Which Domains of the ODI Best Predict Change in Physical Function in Patients After Surgery for Degenerative Lumbar Spondylolisthesis?

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Abstract

Study Design.

A retrospective review.

Objective.

The purpose of this study is to determine the differential improvement of the various individual items of the Oswestry Disability Index (ODI) and to determine their relationship to other measures of Health Related Quality of Life (HRQOL).

Summary of Background Data.

The ODI is an easily scored, common, 10-item questionnaire about symptoms relevant to lumbar spine pathology. It is not clear if all of the items can be reliably applied to spine surgery. The purpose of this study is to determine the differential improvement of the various individual items of the ODI and to determine their relationship to other measures of HRQOL.

Methods.

Analysis of a prospective registry of patients treated at an academic medical center was undertaken. At baseline, standardized outcome measures including ODI and SF12 PCS were collected on all patients undergoing elective fusion surgery for degenerative spondylolisthesis. Multiple linear regressions were performed using change in SF12 PCS as the dependent variable and change in ODI components as the independent variables.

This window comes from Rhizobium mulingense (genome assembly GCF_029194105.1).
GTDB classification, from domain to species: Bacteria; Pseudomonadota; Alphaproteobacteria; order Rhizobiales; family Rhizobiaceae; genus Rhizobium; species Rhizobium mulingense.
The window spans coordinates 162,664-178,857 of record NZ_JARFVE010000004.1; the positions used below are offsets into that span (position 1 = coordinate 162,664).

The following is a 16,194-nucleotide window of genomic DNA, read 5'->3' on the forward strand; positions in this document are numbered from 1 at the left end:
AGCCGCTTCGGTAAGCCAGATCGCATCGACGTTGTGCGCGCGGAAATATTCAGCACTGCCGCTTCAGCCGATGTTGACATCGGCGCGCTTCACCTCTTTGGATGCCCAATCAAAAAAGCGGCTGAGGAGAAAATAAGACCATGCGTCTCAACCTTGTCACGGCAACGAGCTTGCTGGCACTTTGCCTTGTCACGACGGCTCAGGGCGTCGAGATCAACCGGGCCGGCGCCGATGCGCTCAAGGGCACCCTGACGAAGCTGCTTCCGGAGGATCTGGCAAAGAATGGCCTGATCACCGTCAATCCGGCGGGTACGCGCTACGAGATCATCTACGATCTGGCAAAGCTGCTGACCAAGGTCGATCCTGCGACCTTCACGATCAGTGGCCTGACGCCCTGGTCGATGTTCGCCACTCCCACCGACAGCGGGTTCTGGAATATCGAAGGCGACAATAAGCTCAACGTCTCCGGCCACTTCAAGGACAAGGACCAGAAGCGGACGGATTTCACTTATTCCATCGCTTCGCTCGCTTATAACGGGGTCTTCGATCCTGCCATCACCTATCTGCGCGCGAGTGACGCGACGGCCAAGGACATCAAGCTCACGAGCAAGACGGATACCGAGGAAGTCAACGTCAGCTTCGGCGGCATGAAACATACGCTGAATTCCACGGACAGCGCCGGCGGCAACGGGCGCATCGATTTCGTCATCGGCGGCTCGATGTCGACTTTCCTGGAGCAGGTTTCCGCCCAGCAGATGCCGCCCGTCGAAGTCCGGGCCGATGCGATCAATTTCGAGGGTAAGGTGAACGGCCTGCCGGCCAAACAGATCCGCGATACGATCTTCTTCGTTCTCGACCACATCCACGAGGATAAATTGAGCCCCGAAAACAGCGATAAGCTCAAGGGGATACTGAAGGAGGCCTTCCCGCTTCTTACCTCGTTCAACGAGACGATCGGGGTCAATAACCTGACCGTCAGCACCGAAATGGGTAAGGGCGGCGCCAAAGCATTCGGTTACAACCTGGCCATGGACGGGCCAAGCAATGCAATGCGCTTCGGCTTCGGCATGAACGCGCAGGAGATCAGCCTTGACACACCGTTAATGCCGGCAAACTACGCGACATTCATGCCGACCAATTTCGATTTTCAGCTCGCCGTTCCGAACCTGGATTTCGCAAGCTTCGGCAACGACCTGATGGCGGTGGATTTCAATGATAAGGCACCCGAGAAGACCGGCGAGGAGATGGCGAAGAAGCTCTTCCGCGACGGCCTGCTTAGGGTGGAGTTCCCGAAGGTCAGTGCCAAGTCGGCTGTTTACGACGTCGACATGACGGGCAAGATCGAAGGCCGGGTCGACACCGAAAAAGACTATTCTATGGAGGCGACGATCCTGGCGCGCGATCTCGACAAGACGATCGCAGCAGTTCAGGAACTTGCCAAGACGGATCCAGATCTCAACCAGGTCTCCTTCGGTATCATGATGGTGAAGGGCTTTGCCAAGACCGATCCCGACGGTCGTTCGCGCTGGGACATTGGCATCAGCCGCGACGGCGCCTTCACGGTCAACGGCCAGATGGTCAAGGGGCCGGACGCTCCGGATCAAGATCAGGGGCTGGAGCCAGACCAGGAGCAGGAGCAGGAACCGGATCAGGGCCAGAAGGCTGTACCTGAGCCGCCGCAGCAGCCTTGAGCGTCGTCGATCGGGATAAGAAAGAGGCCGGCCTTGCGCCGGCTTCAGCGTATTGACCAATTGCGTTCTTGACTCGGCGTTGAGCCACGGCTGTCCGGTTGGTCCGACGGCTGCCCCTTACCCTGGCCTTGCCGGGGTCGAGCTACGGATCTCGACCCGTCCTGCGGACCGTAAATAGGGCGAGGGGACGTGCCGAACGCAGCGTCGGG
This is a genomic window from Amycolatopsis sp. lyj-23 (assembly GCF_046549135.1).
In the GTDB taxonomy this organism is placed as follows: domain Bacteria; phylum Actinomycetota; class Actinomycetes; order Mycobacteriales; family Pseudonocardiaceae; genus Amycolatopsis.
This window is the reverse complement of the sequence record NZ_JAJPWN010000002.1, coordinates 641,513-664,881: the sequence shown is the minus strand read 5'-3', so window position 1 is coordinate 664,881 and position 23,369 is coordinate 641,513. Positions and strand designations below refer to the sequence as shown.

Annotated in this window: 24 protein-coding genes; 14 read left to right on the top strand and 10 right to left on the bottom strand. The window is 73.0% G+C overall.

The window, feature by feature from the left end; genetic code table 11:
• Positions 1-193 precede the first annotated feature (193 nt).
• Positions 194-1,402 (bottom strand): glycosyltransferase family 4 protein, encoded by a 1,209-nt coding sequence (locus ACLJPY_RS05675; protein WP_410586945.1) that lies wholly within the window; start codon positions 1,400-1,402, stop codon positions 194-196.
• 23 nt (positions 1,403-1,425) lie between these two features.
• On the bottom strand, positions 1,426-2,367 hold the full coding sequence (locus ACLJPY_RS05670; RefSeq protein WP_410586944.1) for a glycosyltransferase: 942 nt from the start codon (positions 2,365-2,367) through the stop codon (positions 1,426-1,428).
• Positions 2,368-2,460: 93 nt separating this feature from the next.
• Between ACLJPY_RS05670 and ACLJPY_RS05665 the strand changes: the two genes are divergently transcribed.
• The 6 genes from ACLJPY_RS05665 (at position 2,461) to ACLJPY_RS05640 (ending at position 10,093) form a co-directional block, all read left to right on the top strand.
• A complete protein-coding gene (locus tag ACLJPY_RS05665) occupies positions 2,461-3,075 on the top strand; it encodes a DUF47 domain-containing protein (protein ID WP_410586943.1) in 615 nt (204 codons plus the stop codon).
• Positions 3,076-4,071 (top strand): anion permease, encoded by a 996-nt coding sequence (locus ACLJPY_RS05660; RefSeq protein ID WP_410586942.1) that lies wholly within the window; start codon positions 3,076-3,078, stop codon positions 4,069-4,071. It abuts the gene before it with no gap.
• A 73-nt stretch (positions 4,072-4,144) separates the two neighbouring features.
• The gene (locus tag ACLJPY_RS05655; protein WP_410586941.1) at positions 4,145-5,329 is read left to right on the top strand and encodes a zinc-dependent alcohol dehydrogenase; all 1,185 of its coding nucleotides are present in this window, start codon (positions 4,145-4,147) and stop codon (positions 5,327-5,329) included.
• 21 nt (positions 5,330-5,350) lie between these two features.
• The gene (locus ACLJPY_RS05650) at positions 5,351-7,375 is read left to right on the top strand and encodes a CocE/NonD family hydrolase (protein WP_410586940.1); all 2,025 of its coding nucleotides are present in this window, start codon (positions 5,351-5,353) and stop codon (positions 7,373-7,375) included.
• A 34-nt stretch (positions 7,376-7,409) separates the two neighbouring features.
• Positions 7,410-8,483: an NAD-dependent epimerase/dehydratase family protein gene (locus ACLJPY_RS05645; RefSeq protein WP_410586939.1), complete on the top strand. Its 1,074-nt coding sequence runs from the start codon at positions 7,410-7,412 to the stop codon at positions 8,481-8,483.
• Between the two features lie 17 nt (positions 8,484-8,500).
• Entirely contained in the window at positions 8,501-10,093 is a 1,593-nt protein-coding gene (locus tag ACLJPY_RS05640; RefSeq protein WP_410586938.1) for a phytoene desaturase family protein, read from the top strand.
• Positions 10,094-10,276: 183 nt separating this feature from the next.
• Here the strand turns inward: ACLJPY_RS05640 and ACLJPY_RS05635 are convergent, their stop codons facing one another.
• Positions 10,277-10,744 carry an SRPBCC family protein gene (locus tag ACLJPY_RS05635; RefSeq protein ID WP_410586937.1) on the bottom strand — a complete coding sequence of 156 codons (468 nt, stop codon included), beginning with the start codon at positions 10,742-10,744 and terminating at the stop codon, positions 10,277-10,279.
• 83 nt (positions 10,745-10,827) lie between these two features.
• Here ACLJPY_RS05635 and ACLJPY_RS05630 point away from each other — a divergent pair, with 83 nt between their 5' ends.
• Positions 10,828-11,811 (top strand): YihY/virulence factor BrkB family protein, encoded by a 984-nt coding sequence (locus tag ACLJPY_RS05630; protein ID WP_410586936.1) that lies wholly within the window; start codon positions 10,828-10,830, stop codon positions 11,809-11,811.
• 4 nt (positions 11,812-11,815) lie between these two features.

Results.

Baseline and 1-year follow-up data were collected on 196 patients (mean age 60.4 years). There were statistically significant differences in improvement among ODI items. Surprisingly, the most improvement after surgery was noted in the standing, sex life, and social life domains. The least improvement was noted in the personal care, sleeping, and sitting domains. Linear regression for change in ODI components versus change in SF-12 PCS revealed a significant correlation (R2 = 0.353, P ≤ 0.001). The only retained domains in the final model were change in lifting, standing, and traveling as predictors for ΔPCS.

Conclusion.

All domains of the ODI do not improve equally after surgery for degenerative spondylolisthesis. Some of the domains that improve most (e.g., sex life) have no discernible relationship to the known pathophysiology of degenerative spondylolisthesis. Based upon these results, we conclude that the item bank and composite scoring of the ODI are inappropriate for evaluating quality of life in studies of surgically treated degenerative spondylolisthesis patients.

Conclusion.

Level of Evidence: 3

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